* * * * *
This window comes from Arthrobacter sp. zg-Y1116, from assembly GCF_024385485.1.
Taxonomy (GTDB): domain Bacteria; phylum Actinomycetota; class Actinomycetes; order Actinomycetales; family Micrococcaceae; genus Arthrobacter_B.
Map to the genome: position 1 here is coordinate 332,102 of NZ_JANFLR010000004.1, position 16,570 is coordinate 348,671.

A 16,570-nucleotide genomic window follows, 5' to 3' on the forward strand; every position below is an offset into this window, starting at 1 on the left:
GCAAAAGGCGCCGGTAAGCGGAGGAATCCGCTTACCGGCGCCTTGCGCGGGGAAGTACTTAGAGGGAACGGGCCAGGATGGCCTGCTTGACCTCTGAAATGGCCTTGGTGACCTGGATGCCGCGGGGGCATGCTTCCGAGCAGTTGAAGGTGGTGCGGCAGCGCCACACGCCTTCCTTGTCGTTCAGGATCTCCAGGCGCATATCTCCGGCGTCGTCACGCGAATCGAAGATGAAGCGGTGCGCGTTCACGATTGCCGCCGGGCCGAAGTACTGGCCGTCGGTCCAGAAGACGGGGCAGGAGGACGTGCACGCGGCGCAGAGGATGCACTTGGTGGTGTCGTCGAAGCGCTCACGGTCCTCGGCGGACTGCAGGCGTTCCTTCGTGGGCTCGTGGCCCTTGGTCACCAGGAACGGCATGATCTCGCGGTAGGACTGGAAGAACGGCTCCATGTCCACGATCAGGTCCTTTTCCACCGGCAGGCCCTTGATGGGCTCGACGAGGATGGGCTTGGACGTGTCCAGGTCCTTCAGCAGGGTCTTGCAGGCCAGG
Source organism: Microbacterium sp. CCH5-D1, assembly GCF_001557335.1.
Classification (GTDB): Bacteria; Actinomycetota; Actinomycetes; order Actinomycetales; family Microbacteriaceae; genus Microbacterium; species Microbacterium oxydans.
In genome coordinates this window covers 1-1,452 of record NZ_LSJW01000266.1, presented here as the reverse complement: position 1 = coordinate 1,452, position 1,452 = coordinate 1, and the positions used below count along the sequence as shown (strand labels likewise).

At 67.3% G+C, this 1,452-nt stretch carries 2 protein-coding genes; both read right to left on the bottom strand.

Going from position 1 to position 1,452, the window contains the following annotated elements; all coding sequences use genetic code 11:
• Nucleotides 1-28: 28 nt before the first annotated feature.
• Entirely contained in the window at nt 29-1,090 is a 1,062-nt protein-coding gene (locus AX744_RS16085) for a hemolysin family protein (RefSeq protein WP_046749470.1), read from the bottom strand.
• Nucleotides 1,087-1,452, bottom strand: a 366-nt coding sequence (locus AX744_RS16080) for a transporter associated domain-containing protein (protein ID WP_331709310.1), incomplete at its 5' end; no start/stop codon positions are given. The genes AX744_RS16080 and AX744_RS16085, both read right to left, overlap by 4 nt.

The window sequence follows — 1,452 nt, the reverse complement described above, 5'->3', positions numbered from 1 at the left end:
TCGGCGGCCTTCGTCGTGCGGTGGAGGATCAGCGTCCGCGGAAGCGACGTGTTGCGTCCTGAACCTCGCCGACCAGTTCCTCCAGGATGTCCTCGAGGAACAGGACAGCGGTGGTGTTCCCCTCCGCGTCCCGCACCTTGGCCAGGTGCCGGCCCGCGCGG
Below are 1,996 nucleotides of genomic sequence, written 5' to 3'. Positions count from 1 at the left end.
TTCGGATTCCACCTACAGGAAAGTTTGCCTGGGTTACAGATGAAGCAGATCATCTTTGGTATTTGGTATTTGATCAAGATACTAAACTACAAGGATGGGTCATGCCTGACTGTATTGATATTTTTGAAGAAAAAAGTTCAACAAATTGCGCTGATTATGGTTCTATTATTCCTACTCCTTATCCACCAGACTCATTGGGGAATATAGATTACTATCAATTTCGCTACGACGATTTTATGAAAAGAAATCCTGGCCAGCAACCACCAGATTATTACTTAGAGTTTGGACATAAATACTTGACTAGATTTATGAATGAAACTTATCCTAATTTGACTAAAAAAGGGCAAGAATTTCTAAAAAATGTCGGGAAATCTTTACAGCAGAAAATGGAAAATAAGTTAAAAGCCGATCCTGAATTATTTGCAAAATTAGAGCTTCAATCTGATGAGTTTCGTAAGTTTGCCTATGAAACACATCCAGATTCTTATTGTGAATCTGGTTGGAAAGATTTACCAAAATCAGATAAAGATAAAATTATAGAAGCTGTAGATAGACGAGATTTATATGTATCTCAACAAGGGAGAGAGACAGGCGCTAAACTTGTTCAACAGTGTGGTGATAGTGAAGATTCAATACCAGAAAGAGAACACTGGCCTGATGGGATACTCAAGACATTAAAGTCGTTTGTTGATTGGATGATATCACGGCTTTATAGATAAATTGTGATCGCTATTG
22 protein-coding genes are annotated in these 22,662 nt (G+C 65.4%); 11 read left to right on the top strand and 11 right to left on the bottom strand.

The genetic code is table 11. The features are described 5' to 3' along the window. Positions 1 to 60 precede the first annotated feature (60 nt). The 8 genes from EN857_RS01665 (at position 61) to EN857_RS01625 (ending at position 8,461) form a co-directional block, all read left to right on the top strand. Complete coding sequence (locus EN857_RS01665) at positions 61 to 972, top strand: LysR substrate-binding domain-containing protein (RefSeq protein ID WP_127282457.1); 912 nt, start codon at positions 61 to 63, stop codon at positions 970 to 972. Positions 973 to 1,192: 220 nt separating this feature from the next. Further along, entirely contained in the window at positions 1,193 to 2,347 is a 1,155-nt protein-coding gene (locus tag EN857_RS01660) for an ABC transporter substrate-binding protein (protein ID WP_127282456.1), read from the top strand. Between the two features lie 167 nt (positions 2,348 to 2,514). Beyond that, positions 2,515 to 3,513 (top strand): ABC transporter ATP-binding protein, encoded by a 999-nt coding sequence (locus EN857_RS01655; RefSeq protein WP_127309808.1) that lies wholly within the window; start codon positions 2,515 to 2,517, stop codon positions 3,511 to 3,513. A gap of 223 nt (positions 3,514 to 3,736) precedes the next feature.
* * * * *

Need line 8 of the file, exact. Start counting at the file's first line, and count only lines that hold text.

In genome coordinates this window covers 1-1,452 of record NZ_LSJW01000266.1, presented here as the reverse complement: position 1 = coordinate 1,452, position 1,452 = coordinate 1, and the positions used below count along the sequence as shown (strand labels likewise).